Meet: Nazy Sakhavarz, Educator at Earl Haig-Claude Watson

What inspires Earl Haig-Claude Watson to put this group exhibition together?

This exhibit is motivated by the many extremely tenacious and talented young artists attending Earl Haig and the Claude Watson Arts Program. We have a large student body and those that are studying and pursuing visual arts need a venue to show their work while gaining exhibiting experience in a professional, gallery setting.

The Pieces in the exhibit vary from piece to piece. How much artistic freedom has been given to the students to create their own vision?

The senior level work in the show is very much student directed. For many of their projects, the artists are provided with prompts to interpret individually and create works using their own visual language, personally imagery and stylistic choices.

What is the teaching process like for Nazy or any of the art teachers and what is her/their personal goal as an art teacher?

Our program hinges on a technical foundation in grades 9-10, which then evolves into more conceptual and applied forms of art making. Students are instructed to not only master techniques but then to apply and build on this in their own works.

In terms at the gallery exhibit, we integrate curation, hanging and artists talks/critiques as an integral part of our curriculum. Our graduating class is involved with curating the show on the first day of hanging while the grade 11 class comes in the following day to finish , catalogue and post images for our social media outlets. We want our students to learn from and embrace the entire process of making and showing their art.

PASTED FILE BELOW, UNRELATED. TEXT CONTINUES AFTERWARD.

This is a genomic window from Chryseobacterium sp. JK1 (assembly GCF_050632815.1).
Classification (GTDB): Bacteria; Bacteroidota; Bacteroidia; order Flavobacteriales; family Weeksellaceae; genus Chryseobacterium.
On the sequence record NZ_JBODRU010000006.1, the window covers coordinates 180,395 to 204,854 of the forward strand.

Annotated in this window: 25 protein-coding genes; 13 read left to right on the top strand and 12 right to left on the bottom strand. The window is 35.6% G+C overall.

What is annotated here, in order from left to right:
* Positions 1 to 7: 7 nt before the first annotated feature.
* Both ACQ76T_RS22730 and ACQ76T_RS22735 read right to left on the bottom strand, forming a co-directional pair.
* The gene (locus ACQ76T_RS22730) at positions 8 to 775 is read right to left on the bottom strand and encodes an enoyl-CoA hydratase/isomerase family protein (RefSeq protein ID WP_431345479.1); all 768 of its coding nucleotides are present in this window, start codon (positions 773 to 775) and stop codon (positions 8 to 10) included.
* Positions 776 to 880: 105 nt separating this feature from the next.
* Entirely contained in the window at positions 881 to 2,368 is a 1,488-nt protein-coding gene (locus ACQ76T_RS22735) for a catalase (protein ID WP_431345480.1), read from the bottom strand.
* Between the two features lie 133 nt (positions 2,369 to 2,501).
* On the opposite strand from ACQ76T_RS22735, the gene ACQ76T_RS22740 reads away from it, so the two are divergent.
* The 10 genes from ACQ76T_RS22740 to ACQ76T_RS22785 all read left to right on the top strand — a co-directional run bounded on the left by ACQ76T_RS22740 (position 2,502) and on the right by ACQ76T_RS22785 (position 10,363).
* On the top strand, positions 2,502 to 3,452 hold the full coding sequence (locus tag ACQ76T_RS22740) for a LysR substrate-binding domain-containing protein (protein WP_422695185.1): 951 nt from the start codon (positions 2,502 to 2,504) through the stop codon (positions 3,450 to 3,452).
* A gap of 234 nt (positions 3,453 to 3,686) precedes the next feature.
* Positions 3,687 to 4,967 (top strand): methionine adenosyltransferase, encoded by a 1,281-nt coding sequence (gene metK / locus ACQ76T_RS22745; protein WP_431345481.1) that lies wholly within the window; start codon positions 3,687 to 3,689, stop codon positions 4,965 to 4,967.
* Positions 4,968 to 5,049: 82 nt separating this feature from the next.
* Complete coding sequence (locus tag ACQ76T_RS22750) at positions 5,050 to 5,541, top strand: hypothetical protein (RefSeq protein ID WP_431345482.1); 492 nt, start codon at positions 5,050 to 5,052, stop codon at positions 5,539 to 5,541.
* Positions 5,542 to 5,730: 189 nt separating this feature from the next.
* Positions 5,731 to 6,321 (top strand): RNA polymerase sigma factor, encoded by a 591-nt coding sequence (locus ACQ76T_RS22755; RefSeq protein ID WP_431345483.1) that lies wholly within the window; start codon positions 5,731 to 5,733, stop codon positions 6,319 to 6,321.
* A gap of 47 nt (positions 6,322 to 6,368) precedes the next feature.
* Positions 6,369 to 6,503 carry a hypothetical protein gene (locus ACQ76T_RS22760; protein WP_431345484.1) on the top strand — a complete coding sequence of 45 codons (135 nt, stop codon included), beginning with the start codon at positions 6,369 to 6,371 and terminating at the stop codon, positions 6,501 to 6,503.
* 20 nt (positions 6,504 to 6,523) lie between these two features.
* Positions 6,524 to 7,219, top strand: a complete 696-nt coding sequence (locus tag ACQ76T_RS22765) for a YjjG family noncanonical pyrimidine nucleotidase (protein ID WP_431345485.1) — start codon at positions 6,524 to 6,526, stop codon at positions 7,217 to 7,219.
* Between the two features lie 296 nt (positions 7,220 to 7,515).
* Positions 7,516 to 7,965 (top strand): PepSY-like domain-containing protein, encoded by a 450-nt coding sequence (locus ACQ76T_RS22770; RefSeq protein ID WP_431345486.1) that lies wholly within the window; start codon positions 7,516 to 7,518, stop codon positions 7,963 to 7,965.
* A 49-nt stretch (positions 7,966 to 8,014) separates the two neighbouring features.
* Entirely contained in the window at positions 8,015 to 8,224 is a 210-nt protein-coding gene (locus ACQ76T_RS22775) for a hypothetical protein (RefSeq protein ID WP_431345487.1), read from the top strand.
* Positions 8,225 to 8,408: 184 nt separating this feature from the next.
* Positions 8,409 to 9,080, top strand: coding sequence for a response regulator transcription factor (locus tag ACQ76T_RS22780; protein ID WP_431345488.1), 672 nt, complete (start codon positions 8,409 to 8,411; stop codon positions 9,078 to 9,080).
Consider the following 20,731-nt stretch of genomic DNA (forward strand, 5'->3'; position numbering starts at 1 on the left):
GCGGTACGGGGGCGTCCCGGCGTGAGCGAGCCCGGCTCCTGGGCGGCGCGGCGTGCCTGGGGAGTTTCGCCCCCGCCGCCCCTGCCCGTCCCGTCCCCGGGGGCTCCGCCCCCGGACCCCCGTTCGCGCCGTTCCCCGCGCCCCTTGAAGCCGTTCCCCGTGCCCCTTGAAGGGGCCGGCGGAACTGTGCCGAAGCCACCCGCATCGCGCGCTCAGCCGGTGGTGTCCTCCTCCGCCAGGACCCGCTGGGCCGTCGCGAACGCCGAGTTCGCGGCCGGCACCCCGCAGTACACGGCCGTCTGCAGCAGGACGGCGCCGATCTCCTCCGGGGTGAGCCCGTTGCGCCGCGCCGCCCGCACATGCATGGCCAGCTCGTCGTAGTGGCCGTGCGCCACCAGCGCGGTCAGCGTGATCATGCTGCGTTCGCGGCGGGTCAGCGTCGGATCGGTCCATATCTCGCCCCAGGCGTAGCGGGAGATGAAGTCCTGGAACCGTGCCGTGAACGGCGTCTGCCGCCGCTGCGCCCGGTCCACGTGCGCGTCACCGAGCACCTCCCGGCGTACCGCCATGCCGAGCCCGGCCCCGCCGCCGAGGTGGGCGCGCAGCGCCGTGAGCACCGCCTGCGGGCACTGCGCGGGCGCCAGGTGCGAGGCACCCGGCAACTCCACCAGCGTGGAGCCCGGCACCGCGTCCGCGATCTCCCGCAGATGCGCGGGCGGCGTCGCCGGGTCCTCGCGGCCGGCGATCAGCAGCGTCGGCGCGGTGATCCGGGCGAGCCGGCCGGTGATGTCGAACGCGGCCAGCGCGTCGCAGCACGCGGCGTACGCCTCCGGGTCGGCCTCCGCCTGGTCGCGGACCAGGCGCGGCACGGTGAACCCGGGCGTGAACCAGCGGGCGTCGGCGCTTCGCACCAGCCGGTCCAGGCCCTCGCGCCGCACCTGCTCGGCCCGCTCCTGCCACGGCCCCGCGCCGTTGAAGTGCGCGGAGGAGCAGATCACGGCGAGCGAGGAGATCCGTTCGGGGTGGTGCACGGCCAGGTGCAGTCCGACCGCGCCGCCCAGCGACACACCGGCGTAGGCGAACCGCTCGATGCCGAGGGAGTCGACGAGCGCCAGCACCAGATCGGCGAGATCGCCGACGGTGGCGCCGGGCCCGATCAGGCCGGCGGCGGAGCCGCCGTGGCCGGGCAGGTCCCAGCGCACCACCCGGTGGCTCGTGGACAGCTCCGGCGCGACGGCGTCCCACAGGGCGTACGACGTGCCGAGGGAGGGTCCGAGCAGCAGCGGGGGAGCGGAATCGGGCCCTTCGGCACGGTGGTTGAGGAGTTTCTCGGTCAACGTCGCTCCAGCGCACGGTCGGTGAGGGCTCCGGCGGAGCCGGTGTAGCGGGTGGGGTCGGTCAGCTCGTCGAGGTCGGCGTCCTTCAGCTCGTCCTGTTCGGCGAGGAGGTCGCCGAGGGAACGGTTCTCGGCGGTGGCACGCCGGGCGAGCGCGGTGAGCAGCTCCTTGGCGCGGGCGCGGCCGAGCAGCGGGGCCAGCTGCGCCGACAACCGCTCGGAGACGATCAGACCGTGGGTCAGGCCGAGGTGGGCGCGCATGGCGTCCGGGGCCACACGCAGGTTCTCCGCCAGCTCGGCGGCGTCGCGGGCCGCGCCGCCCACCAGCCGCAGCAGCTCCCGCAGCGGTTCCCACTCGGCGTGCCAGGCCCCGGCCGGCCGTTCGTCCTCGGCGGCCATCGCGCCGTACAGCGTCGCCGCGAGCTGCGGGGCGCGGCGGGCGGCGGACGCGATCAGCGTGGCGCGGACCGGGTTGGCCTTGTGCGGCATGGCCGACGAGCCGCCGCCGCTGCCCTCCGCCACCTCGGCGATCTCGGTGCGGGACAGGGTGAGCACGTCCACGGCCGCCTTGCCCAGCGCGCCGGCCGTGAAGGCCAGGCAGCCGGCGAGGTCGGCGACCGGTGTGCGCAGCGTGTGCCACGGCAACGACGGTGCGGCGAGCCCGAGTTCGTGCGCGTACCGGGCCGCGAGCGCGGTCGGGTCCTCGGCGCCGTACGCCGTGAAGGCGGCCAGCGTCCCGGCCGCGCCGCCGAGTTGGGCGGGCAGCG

What makes Twist such an ideal space for the annual show?

Twist is a large, open space that accommodates the variety of works our students produce. The layout allows for clear, unobstructed views of art and we are able to host our students, their families and staff for great openings.

Do you think its important to give students exposure early on in their art journey?

Absolutely. The experience of showing outside of the school setting and engaging with the arts community is an invaluable one for our students.

Where do these students go after Earl Haig? Which fields?

Many of our students pursue post-secondary pathways related to the arts.

Some of these include: Fine arts, architecture, illustration, animation, design and fashion.

In addition to arts related fields, some of our students go on to a variety of science, business and engineering programs for which some supplement their applications with their visual arts portfolios!